Tieamwork... er, Teamwork

With spring in the air, our thoughts this time of year turn to the outdoors as we climb out of hibernation. Our national pastime has returned and has offered itself to us without interruption. Every team begins working together in spring training with one common goal -- winning a World Series title. Professional sports like basketball and hockey have begun their playoffs, already eliminating those organizations that didn’t work as well together as those still in the hunt for a championship.

There is one common ideology between sport and your job... teamwork. Webster defines teamwork as, “work done by several associates with each doing a part but all subordinating personal prominence to the efficiency of the whole.” Many tasks you perform daily are individual in nature, but when these individual parts are grouped together they contribute to something bigger... a team.

This month, I will once again make the annual pilgrimage to attend “spring training” for the International Association of Healthcare Central Service Materiel Management (IAHCSMM) conference in Orlando, Fla. These professionals will assemble to learn and share ideas about their industry. Most become stronger because of what was learned, and are now revitalized and bring knowledge back to their department, or team.

These stalwart professionals are often under-appreciated and overlooked by their facilities, but as a team they work as hard as anyone to perform a role that is vital to the success of your facility. They are an integral cog in reducing healthcare-acquired infections (HAI).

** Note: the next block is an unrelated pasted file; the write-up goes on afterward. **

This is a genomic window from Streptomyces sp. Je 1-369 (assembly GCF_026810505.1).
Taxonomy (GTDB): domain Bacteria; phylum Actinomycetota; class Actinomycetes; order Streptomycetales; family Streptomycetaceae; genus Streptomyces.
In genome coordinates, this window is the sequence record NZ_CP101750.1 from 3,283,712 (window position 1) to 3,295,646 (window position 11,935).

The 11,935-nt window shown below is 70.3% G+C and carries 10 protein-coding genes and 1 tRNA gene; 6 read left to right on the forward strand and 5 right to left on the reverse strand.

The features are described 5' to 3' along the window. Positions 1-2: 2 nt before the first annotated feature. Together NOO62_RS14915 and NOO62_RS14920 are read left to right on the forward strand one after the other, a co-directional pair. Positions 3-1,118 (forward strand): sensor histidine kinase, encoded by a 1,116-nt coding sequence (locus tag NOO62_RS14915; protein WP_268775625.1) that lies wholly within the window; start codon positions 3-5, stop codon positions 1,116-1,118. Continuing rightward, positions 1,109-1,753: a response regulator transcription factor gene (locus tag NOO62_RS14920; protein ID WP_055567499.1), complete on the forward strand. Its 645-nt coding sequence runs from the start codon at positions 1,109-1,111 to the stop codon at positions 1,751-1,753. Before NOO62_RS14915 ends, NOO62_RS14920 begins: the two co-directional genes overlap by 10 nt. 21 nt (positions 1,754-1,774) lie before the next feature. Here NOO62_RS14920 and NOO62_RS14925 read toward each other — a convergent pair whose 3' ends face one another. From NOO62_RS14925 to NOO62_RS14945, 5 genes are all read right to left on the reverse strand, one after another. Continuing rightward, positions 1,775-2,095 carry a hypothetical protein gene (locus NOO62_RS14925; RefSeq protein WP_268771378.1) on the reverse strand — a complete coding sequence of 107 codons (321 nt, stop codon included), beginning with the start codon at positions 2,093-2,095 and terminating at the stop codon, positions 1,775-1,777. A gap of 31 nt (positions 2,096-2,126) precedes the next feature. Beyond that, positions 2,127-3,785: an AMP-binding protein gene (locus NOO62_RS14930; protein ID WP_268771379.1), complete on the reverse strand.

Some states are finally starting to take notice of how vital the central service team is to a healthcare organization and are now requiring mandatory individual certification—think of it as moving from the minor to major leagues. With any luck, this attention will make people take notice of the central service profession and put it on par with other healthcare professions like nursing.

While seemingly isolated for many years, IAHCSMM has been working with other organizations to understand and develop new practices that will not only reduce infections, but also streamline efficiencies that will impact the industry for years to come. The organization has realized that working alone does no good to an organization, or more importantly, the patient. It has learned what teamwork is all about—collectively and on a facility-wide basis, and would be the first to tell you that there is no “I” in team.

Bill Eikost is publisher of ICT.

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